A reserve study is an evaluation of a property’s physical components and an analysis of its reserve funds. Based on a thorough on-site inspection, a reserve study details anticipated replacements of repairs to common elements and recommended annual reserve funding to cover capital expenditures for the next 30 years. The goal is to provide recommended reserve contributions that provide enough funds to cover the major expenses while also avoiding overfunding.
A reserve study includes two basic components: physical analysis and financial analysis.
Reserve components are association maintained major property components with a determinate useful life. The analysis of the reserve components results in accurate and supportable annual reserve fund contributions.
What do we mean by “determinate useful life”? A property component has a determinate useful life when it has a finite expected service life based on normal wear and tear or obsolescence. An example of a component that does not have a determinate useful life would be the structural frame of a building.
What do we mean by “major” property component? A major property component is a capital (high dollar) expenditure. Major expenditures often occur within extended timeframes rather than daily, weekly, monthly or annually.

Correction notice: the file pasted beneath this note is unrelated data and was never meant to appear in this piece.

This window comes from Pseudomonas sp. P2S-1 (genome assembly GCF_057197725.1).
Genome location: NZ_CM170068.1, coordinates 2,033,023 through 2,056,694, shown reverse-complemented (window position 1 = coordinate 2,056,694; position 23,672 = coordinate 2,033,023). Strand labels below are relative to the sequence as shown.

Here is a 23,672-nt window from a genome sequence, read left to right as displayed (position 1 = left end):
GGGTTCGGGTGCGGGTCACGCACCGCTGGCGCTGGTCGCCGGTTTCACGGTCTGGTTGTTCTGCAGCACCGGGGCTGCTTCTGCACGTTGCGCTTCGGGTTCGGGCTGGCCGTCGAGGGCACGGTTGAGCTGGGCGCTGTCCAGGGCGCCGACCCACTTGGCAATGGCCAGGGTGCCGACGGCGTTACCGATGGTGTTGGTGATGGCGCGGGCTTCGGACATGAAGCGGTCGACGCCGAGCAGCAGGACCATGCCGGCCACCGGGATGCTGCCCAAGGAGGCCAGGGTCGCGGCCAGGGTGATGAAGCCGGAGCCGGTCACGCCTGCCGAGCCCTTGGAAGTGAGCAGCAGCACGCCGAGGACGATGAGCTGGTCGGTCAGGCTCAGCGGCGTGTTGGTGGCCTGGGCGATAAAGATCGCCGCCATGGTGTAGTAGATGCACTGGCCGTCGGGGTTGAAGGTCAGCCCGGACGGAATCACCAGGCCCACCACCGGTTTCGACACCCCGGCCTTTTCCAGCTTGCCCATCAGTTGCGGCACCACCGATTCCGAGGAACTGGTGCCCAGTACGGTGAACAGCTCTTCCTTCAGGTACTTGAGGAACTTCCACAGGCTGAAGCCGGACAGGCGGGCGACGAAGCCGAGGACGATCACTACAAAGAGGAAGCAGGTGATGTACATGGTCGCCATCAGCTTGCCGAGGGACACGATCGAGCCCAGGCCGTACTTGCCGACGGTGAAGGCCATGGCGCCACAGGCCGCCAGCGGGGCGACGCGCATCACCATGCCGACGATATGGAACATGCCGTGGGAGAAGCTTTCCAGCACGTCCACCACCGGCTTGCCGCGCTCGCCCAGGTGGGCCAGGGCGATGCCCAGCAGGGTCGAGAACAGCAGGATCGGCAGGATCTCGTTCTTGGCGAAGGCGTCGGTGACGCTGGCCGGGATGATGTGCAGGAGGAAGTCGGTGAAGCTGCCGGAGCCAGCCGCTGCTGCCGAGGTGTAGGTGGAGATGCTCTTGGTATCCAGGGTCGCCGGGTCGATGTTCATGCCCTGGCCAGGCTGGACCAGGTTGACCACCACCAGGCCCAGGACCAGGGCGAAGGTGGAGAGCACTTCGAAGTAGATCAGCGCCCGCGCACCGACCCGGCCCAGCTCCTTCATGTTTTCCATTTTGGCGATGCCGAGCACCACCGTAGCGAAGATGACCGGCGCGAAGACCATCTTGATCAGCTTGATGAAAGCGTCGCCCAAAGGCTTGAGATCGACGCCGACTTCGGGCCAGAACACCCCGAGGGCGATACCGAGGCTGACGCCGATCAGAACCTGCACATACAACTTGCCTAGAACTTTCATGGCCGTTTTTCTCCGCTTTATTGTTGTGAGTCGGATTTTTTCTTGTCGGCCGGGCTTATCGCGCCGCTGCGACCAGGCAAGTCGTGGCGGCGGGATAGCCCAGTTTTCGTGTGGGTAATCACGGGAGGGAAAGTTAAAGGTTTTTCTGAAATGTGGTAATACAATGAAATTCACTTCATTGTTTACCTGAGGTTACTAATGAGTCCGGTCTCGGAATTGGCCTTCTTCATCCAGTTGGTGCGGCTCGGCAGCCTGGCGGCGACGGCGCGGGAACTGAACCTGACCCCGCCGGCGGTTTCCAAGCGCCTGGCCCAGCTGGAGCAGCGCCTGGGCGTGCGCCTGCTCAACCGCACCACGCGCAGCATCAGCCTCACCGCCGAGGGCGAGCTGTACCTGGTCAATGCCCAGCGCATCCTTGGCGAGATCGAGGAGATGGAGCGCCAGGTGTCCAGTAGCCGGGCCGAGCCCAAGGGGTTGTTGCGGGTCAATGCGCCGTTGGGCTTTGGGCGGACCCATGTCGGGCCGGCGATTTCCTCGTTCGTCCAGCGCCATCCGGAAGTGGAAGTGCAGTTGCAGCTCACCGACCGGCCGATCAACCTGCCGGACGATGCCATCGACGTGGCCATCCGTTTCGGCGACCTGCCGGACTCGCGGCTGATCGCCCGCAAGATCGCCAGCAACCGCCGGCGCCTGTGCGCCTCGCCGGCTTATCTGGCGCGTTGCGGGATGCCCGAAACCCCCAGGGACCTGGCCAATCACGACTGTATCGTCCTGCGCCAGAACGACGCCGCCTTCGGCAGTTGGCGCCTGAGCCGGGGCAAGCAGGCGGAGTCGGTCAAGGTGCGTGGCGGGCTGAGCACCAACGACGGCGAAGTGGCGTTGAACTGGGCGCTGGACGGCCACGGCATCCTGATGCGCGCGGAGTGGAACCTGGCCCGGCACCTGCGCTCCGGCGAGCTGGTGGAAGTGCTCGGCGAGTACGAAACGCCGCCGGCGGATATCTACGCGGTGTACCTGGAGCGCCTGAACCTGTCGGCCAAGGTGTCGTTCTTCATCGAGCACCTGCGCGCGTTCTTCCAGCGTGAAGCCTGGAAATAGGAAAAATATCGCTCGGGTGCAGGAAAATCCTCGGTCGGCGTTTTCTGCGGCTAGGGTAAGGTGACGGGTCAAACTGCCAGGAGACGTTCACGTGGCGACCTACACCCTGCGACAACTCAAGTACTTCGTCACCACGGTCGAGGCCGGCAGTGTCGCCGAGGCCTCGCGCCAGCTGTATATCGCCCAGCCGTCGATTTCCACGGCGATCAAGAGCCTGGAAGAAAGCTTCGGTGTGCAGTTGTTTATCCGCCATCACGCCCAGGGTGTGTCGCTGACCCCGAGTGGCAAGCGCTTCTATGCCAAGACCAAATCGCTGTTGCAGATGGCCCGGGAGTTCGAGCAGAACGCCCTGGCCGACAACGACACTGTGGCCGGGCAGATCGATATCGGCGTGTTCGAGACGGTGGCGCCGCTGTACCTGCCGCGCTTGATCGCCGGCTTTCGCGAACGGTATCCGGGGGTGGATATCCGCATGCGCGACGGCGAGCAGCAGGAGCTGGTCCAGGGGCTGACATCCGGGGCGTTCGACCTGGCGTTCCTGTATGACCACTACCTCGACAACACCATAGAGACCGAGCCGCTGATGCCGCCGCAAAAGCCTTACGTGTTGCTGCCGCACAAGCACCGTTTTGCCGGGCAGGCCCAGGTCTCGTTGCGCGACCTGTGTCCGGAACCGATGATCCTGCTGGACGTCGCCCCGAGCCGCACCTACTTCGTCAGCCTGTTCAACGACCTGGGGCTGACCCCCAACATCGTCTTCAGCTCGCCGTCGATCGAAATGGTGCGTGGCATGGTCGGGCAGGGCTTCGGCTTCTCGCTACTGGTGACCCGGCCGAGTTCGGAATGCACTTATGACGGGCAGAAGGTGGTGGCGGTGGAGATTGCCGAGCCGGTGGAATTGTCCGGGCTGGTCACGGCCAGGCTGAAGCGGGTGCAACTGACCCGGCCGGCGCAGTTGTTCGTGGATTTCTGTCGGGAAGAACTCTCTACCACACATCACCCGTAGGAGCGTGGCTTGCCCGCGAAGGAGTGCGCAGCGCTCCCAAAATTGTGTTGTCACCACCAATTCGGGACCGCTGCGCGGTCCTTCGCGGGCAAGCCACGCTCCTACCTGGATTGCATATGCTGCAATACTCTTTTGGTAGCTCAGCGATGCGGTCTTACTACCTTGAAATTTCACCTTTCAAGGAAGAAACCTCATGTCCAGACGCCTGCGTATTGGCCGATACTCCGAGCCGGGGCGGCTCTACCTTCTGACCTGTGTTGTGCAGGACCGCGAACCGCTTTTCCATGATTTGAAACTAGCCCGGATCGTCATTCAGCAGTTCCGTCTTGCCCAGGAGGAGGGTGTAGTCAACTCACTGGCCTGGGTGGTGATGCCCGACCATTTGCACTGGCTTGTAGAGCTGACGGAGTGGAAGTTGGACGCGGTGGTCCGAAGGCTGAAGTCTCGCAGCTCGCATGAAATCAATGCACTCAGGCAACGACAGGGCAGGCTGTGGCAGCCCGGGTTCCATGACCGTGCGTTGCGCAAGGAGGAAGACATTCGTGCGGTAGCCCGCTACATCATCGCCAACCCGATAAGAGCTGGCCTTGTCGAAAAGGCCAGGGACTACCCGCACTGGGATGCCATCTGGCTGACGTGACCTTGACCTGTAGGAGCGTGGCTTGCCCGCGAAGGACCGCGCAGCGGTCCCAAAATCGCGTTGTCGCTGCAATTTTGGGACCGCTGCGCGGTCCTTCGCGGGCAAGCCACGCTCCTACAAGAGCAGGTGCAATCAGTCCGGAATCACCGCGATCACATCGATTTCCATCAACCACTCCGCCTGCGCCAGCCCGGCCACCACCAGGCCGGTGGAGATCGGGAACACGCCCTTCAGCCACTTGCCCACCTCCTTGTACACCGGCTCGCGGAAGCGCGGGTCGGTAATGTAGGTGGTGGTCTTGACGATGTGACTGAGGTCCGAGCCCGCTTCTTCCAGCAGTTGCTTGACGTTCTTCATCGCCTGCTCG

Reserve components are not homeowner components, minor expenditure components, general maintenance or regularly scheduled (daily, weekly, monthly, annually) activities. Homeowner components include those items where maintenance or replacement is the direct responsibility of the homeowner, and items that the association maintained items where the expense is billed back to the homeowners.
As a board of a community association, your actions or inactions have an impact on yours and the members’ financial well-being now and in the future. The board has a fiduciary responsibility to maintain the common property of the association. The board’s focus should always be the SAFETY of the residents and visitors, the INTEGRITY of the buildings and grounds and the PRESERVATION of property value.
Properties that are well funded are going to be proactive and less likely to defer maintenance. Inadequate funding can lead to deferred maintenance, which compromises the safety, integrity and preservation of the community.
Beyond the reserve funding recommendations, your reserve study can also help you prioritize projects and can save the association money.
Often times, especially in an older property, multiple components reach the end of their useful life around the same time. It’s usually not feasible, either from a financial or a project management standpoint, to conduct all the work at once. Your reserve study should provide guidance to help the board make a decision on which project(s) to prioritize.
There are several ways your reserve study can help the Association save money:
Minnesota Statute 515b.3-1141 Replacement Reserves
Minnesota Statute 515b.3-114 Reserves, Surplus Funds
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